The reasons for the firing of New York Times editor Jill Abramson were as schadenfreude-inducing as one could imagine. Here’s that justification, in case you missed it, per the New Yorker:
As with any such upheaval, there’s a history behind it. Several weeks ago, I’m told, Abramson discovered that her pay and her pension benefits as both executive editor and, before that, as managing editor were considerably less than the pay and pension benefits of Bill Keller, the male editor whom she replaced in both jobs. “She confronted the top brass,” one close associate said, and this may have fed into the management’s narrative that she was “pushy,” a characterization that, for many, has an inescapably gendered aspect. Sulzberger is known to believe that the Times, as a financially beleaguered newspaper, needed to retreat on some of its generous pay and pension benefits; Abramson, who spent much of her career at the Wall Street Journal, had been at the Times for far fewer years than Keller, which accounted for some of the pension disparity. Eileen Murphy, a spokeswoman for the Times, said that Jill Abramson’s total compensation as executive editor “was directly comparable to Bill Keller’s”—though it was not actually the same.
While it’s great sport to watch the New York Times, which has published numerous stories on the “wage gap”, get bitten by their own nonsense, there’s a real problem underlying all this. The problem is that if Jill was great at her job, she wouldn’t have been fired. Instead, the Abramson story demonstrates the problem with women demanding a different set of rules in the workplace.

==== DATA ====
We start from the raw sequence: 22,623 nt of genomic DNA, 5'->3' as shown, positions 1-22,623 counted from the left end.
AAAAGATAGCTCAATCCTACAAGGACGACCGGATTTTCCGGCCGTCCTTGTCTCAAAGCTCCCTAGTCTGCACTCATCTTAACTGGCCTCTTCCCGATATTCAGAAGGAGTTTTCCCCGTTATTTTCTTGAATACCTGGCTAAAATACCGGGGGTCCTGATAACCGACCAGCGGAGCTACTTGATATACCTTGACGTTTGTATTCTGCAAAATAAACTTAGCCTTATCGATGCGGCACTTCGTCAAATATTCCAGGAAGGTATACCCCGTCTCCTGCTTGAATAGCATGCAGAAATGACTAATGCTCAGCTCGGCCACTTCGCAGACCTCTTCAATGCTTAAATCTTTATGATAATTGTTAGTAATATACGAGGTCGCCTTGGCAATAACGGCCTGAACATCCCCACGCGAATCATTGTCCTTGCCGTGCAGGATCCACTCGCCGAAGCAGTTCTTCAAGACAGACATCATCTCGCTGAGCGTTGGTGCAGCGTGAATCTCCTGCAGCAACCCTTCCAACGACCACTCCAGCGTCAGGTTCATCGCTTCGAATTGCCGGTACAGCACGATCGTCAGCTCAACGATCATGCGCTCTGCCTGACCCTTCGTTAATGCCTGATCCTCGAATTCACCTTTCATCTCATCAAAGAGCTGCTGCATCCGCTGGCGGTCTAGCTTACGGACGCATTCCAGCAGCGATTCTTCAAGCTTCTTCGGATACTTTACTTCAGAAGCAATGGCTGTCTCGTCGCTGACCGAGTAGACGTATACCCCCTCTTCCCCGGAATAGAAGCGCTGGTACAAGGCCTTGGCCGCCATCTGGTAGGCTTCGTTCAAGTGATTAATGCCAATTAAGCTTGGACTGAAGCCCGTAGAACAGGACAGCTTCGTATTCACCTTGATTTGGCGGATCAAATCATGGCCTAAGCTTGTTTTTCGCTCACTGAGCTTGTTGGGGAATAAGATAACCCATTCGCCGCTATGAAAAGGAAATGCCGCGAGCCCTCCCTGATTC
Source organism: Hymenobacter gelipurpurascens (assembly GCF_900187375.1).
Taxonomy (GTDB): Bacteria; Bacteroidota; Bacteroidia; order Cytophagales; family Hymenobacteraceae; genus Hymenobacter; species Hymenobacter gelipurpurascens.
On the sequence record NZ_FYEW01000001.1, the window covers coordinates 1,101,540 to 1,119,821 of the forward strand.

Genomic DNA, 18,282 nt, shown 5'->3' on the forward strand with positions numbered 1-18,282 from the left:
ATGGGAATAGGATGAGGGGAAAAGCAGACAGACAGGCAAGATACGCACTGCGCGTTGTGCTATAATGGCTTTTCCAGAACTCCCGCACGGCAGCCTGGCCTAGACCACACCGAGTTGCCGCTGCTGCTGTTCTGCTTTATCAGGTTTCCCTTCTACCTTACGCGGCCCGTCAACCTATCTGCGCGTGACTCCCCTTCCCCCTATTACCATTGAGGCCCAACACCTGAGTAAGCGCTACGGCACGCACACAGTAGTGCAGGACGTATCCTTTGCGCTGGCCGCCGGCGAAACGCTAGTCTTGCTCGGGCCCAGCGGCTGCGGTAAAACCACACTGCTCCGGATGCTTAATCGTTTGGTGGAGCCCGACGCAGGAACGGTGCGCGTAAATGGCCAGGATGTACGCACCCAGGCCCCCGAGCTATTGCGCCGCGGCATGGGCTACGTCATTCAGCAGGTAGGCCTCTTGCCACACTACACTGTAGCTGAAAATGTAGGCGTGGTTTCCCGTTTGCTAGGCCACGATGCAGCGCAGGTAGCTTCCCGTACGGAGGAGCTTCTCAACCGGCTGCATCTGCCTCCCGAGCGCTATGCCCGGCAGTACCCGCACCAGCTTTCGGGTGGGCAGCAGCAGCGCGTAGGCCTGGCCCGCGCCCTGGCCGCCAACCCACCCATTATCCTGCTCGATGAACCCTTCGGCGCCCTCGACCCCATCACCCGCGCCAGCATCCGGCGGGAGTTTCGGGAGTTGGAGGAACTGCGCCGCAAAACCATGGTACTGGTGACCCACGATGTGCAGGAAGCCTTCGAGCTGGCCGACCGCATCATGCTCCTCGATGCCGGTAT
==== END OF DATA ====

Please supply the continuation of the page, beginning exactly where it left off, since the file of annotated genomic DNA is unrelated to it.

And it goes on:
Clearly no employer should discriminate based on age, gender or race, or sexual orientation. Successful employers wouldn’t do that anyway. They are in the business of recruiting and retaining the best people. Employers also need to be able to mentor, promote, provide positive and negative performance feedback candidly and if necessary fire a bad employee. Can a manager do that effectively with an additional threat of reprisal? Many do anyway, but they do so at a greater risk financially both for themselves and the company.
If the perception is that every time a woman gets a top position in a company and there is justification to fire her, a company must manage additional consequences, the risk will be greater to hire a woman into a visible position of authority. The good intentions that led to the creation of protected classes may be the precise thing that is now contributing counterproductively to inhibiting upward mobility.
The creation of groups with additional regulatory and legal risk obligations are intended to protect and promote. But in reality, they create new burdens that can inhibit success and results in a new form of differential treatment. Take this candid response from a male manager:
We were curious to find out whether male managers were aware of a confidence gap between male and female employees. And indeed, when we raised the notion with a number of male executives who supervised women, they expressed enormous frustration. They said they believed that a lack of confidence was fundamentally holding back women at their companies, but they had shied away from saying anything, because they were terrified of sounding sexist.